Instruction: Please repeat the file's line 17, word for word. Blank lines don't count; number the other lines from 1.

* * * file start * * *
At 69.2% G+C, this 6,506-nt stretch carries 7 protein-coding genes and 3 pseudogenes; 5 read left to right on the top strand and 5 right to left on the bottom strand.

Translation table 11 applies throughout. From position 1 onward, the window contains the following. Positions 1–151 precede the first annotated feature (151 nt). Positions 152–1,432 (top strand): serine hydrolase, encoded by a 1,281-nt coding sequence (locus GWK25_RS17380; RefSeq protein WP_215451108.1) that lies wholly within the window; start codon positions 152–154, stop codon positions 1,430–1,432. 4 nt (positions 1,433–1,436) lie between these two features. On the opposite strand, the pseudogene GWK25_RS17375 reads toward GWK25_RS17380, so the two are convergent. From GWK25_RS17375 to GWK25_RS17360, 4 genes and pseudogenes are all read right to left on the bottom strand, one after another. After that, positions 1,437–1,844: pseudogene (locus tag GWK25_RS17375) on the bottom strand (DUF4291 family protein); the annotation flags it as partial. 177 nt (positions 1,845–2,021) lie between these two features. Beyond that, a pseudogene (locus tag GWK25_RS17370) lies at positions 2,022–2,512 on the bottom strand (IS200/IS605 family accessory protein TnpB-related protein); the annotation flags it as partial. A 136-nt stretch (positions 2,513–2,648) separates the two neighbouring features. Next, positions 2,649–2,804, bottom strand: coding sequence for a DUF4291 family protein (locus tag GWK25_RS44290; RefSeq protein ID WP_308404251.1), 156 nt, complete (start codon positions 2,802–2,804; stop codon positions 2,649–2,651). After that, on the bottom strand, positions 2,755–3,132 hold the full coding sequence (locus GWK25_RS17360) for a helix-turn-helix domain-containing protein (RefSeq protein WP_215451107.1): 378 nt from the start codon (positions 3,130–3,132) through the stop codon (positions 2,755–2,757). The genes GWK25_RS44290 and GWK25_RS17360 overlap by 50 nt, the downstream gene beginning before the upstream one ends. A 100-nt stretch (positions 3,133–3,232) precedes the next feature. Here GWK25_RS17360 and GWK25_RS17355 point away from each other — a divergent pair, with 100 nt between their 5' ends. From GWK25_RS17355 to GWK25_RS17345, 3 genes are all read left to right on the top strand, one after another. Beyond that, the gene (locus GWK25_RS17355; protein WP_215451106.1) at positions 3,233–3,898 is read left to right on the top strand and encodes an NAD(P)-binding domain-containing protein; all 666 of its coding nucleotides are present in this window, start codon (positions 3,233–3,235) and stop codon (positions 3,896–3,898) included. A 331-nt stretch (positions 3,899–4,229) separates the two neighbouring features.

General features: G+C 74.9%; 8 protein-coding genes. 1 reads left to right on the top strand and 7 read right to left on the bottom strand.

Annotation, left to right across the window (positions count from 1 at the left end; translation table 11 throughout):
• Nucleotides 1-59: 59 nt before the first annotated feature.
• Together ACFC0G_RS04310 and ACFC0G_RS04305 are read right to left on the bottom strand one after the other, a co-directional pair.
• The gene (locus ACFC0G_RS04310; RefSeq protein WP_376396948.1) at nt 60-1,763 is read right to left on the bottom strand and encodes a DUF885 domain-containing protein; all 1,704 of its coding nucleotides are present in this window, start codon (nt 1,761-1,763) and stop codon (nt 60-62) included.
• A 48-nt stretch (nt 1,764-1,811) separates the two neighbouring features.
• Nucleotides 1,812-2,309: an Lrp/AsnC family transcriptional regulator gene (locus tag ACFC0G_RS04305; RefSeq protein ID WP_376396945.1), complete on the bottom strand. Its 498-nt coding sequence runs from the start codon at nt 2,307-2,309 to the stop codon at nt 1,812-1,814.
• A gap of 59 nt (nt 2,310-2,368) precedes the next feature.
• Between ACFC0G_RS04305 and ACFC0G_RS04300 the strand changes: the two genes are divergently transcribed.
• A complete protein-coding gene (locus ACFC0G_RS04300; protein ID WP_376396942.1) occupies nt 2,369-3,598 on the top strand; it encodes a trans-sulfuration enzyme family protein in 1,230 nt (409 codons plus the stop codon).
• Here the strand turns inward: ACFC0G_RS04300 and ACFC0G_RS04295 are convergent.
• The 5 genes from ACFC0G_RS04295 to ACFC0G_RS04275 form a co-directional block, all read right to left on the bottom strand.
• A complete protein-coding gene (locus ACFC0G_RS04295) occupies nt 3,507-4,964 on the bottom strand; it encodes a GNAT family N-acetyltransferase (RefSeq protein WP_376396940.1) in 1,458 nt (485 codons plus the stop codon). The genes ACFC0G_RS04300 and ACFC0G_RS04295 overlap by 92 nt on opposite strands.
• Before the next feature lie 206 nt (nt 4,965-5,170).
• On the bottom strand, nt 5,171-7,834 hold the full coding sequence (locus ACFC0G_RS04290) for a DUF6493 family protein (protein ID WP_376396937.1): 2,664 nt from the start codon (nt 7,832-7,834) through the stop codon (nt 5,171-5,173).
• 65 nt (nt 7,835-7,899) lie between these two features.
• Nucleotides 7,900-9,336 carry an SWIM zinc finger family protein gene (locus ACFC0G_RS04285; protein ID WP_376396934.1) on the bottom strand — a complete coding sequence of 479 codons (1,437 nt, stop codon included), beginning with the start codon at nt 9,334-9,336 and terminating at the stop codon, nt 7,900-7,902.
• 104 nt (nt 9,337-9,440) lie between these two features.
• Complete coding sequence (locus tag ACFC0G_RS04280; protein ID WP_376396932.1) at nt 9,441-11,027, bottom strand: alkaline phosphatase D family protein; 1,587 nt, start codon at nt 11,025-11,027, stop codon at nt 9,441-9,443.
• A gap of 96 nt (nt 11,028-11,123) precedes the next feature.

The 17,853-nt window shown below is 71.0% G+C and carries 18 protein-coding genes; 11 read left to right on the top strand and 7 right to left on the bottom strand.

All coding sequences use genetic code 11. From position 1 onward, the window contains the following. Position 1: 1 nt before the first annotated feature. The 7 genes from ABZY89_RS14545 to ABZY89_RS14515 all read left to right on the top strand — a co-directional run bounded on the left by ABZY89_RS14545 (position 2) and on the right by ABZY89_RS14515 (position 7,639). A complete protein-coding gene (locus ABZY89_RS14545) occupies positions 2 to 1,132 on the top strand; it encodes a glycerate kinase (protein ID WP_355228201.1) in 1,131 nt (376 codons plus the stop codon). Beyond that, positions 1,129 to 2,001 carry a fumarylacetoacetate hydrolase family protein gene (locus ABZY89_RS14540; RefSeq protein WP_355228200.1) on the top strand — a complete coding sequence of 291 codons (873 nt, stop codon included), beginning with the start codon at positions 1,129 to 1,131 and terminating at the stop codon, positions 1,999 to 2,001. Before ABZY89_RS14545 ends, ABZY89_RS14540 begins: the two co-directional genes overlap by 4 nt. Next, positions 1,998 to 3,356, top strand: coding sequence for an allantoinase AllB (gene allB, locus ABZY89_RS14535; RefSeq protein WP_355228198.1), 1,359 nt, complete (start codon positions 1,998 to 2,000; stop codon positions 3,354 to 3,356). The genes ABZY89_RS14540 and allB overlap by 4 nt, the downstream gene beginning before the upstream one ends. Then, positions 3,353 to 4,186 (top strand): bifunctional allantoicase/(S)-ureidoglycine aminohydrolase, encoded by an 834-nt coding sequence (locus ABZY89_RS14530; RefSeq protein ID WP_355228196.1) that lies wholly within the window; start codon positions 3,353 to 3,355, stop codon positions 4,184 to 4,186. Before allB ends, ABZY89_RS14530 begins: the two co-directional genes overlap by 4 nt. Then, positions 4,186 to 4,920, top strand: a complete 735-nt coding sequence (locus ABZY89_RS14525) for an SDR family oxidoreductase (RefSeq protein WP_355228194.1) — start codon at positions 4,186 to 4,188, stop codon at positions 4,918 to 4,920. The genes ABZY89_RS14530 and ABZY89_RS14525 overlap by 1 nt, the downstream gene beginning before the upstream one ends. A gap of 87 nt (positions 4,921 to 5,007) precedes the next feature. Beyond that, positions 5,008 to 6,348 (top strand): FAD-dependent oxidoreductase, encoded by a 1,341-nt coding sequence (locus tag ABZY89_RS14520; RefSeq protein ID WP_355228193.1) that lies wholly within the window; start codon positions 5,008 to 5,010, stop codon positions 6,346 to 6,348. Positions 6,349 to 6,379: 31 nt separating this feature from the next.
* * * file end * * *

• On the bottom strand, nt 5,171-7,834 hold the full coding sequence (locus ACFC0G_RS04290) for a DUF6493 family protein (protein ID WP_376396937.1): 2,664 nt from the start codon (nt 7,832-7,834) through the stop codon (nt 5,171-5,173).